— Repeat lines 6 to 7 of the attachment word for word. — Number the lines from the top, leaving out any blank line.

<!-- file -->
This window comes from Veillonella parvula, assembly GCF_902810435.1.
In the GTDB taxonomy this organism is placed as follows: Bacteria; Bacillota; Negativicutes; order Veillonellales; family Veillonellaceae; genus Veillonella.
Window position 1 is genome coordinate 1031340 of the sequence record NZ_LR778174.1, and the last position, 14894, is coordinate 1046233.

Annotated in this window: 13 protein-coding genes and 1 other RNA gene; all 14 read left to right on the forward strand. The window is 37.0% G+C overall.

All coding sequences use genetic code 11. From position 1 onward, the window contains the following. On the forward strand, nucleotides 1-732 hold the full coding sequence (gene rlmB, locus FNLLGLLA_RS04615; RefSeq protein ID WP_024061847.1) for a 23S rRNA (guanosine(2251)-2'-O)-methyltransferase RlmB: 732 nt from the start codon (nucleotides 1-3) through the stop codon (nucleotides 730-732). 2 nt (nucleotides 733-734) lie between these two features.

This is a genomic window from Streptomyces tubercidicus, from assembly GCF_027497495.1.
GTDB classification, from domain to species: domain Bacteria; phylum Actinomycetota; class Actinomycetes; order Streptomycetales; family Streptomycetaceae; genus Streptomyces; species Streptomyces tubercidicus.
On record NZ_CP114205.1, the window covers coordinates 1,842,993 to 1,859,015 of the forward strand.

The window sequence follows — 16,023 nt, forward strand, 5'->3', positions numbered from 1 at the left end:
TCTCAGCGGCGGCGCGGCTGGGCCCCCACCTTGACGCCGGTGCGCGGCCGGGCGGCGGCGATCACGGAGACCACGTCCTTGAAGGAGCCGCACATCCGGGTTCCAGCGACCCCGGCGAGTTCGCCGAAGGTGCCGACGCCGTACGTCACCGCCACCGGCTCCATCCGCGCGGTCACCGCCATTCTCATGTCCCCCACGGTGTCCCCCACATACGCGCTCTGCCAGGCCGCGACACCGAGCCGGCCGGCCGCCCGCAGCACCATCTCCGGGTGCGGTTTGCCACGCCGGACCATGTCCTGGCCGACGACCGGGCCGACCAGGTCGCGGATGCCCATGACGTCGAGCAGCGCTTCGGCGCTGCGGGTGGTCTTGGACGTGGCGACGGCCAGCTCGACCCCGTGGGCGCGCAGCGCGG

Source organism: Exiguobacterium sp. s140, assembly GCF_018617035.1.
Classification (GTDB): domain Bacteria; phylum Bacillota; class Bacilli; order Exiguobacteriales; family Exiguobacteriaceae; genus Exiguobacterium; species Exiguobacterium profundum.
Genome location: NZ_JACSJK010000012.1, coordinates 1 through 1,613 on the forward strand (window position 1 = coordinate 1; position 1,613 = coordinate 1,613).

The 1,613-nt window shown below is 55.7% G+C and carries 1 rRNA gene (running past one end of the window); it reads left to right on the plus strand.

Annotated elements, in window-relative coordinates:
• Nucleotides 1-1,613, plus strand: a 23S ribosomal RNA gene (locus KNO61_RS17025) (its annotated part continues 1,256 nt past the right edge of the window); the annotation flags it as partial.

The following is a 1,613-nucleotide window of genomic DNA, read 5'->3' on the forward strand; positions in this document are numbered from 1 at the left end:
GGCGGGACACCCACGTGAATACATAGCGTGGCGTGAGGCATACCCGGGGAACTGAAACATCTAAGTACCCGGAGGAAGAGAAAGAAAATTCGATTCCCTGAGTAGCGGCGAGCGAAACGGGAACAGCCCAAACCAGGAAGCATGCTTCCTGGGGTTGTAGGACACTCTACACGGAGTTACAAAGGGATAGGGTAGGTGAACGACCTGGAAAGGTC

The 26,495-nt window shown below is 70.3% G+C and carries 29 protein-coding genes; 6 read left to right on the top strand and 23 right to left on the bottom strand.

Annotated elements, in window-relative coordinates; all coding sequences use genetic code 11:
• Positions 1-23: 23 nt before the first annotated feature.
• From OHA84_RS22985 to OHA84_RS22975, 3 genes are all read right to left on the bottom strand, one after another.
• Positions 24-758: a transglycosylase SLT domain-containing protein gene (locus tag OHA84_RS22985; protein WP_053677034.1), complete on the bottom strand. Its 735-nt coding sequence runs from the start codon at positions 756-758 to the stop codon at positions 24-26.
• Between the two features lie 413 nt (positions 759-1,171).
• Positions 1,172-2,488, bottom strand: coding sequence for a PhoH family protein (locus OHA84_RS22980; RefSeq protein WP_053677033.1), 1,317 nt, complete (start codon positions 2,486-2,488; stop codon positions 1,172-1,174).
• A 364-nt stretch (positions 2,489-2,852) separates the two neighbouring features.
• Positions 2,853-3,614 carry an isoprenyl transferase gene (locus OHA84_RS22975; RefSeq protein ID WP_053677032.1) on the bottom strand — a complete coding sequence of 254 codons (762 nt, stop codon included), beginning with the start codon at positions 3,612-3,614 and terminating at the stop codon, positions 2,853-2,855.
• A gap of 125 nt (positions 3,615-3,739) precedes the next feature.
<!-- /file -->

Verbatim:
This is a genomic window from Streptomyces tubercidicus, from assembly GCF_027497495.1.
GTDB classification, from domain to species: domain Bacteria; phylum Actinomycetota; class Actinomycetes; order Streptomycetales; family Streptomycetaceae; genus Streptomyces; species Streptomyces tubercidicus.